Impossible colors are colors that can’t appear in ordinary vision. The two main types of impossible colors are forbidden colors and chimerical colors.
Some examples of forbidden colors include reddish green and yellowish blue. These colors aren’t perceivable to the human eye. This is because of how our eyes are made. Cells fire opponent neurons when stimulated by red, green, or blue light. Red and green light cancel each other out. So do blue and yellow light. This is why reddish green and yellowish blue are impossible for us to see. Of course, not everyone believes these colors exist.
In 1983, visual scientists Hewitt Crane and Thomas Plantanida wrote a paper titled “On Seeing Reddish Green and Yellowish Blue”. They used an image similar to the one shown here. They showed it to dozens of volunteers and used an eye tracker to ensure the light from each color stripe always entered the same retinal cells. The volunteers all said they had seen colors they’d never seen before.
But, in 2006, Po-Jang Hsieh and his colleagues conducted a variation of Crane and Plantanida’s experiment. But, this time they gave the volunteers a color map to find the color they say. The experiment showed that the participants saw a mixture of the two colors, not true reddish green or yellowish blue.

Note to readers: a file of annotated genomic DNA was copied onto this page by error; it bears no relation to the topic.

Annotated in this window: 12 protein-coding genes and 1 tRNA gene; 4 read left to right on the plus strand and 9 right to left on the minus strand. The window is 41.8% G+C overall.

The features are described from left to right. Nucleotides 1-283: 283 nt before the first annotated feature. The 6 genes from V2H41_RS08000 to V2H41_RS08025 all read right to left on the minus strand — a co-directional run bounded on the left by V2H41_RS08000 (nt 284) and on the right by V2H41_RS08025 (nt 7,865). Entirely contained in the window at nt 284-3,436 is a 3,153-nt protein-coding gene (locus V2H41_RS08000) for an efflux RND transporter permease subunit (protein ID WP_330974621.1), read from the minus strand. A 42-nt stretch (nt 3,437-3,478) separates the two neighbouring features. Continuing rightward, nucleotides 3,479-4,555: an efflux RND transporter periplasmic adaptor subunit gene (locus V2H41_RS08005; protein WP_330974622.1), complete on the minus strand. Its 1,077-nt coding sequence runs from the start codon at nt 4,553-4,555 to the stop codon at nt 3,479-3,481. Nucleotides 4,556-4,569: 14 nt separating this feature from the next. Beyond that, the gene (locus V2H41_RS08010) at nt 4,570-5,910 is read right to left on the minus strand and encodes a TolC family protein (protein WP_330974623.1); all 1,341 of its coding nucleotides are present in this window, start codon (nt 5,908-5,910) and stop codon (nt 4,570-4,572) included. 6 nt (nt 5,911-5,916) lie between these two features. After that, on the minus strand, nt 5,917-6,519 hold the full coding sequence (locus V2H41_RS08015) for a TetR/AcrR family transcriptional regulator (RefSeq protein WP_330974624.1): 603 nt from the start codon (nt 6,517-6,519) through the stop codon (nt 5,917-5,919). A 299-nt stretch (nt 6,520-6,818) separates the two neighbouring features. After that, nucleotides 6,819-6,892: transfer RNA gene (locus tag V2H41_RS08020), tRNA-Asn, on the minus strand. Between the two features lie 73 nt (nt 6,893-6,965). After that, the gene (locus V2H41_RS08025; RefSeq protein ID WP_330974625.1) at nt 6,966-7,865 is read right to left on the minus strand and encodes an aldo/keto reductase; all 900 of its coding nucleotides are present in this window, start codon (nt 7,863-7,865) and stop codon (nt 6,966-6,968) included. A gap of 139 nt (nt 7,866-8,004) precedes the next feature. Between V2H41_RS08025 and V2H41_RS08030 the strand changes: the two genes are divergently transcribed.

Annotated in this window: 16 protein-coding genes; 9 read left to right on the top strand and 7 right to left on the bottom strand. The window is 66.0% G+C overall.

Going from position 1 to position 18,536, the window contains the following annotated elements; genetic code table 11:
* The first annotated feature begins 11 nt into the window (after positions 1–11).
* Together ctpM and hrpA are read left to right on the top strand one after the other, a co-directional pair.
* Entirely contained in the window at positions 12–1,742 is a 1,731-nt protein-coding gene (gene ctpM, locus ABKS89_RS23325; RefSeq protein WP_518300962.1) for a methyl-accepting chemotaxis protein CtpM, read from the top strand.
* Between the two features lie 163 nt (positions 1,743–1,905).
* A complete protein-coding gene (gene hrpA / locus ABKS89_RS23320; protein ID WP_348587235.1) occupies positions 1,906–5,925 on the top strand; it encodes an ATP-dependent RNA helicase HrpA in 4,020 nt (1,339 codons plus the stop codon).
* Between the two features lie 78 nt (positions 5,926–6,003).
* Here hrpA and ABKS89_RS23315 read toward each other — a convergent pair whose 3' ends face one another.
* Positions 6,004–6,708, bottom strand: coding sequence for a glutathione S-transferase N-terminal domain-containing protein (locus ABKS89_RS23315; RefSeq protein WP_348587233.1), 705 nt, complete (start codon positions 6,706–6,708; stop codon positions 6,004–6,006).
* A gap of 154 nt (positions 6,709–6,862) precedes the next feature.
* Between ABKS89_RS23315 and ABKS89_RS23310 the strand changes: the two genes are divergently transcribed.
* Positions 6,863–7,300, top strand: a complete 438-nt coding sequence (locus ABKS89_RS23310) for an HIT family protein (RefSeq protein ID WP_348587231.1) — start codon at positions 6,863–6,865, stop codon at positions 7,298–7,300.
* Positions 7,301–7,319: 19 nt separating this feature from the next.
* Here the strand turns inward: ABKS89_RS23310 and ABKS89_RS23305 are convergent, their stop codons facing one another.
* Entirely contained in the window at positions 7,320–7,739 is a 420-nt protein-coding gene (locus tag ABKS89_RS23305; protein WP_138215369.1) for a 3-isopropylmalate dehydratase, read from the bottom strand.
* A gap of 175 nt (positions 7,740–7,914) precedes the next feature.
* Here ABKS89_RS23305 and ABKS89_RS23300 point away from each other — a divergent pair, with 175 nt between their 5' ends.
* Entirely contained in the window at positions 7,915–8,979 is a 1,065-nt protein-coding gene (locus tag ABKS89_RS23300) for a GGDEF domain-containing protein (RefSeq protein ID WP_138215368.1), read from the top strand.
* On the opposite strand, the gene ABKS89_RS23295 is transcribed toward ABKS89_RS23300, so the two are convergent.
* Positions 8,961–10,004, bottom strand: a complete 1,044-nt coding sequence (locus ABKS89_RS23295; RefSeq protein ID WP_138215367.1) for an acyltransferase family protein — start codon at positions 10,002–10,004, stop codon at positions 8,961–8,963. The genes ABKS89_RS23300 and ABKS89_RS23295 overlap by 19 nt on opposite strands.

Hillock, a National Research Council senior associate at the U/S/ Air Force Research Laboratory, has led several experiments to prove the existence of forbidden colors. According to his research, Hsieh’s experiment used steady eye fixation instead of retinal stabilization. When the striped images are regionally stabilized and equally bright, the perceived color is described as “not muddy at all, but surprisingly vivid”.
Chimerical colors are colors that can’t be seen as a direct response to the colors of light the eye is exposed to. Instead, they are generated in the brain by looking at two colors one after the other. This process induces fatigue in your cones by looking at extremely saturated colors— this temporarily changes their color sensitivities, then looking at a different color.
Three types of chimerical colors include stygian colors (colors that are both saturated and dark), self-luminous colors (colors that appear to glow), and hyperbolic colors (colors that appear more than completely saturated). Some examples of chimerical colors include Stygian blue, self-luminous red, and hyperbolic orange.
Impossible colors are an amazing phenomenon that show just how large the world is. These colors include forbidden colors and chimerical colors. While as humans, we can see around a million different colors, there are still colors that we can’t see.